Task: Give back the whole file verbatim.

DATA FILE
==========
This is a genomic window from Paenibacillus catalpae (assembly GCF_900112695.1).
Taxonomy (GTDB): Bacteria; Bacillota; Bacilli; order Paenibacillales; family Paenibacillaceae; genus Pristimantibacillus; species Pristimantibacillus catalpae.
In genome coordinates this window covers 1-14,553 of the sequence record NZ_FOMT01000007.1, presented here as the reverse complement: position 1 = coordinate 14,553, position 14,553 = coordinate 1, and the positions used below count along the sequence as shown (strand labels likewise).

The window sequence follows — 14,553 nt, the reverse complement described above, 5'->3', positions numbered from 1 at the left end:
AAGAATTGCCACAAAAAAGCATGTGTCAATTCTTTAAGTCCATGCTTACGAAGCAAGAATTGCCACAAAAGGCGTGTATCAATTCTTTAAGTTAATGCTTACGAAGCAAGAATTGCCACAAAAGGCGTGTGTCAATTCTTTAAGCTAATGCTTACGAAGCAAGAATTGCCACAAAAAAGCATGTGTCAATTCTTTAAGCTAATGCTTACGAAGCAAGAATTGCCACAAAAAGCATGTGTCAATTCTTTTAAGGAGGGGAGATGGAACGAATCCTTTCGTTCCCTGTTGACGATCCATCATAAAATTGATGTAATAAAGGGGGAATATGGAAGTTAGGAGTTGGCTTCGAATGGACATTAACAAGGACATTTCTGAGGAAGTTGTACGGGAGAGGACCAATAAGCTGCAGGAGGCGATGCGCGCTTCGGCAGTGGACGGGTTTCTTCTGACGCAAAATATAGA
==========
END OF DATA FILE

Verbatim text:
This is a genomic window from Paenibacillus catalpae (assembly GCF_900112695.1).
Taxonomy (GTDB): Bacteria; Bacillota; Bacilli; order Paenibacillales; family Paenibacillaceae; genus Pristimantibacillus; species Pristimantibacillus catalpae.
In genome coordinates this window covers 1-14,553 of the sequence record NZ_FOMT01000007.1, presented here as the reverse complement: position 1 = coordinate 14,553, position 14,553 = coordinate 1, and the positions used below count along the sequence as shown (strand labels likewise).

The window sequence follows — 14,553 nt, the reverse complement described above, 5'->3', positions numbered from 1 at the left end:
AAGAATTGCCACAAAAAAGCATGTGTCAATTCTTTAAGTCCATGCTTACGAAGCAAGAATTGCCACAAAAGGCGTGTATCAATTCTTTAAGTTAATGCTTACGAAGCAAGAATTGCCACAAAAGGCGTGTGTCAATTCTTTAAGCTAATGCTTACGAAGCAAGAATTGCCACAAAAAAGCATGTGTCAATTCTTTAAGCTAATGCTTACGAAGCAAGAATTGCCACAAAAAGCATGTGTCAATTCTTTTAAGGAGGGGAGATGGAACGAATCCTTTCGTTCCCTGTTGACGATCCATCATAAAATTGATGTAATAAAGGGGGAATATGGAAGTTAGGAGTTGGCTTCGAATGGACATTAACAAGGACATTTCTGAGGAAGTTGTACGGGAGAGGACCAATAAGCTGCAGGAGGCGATGCGCGCTTCGGCAGTGGACGGGTTTCTTCTGACGCAAAATATAGA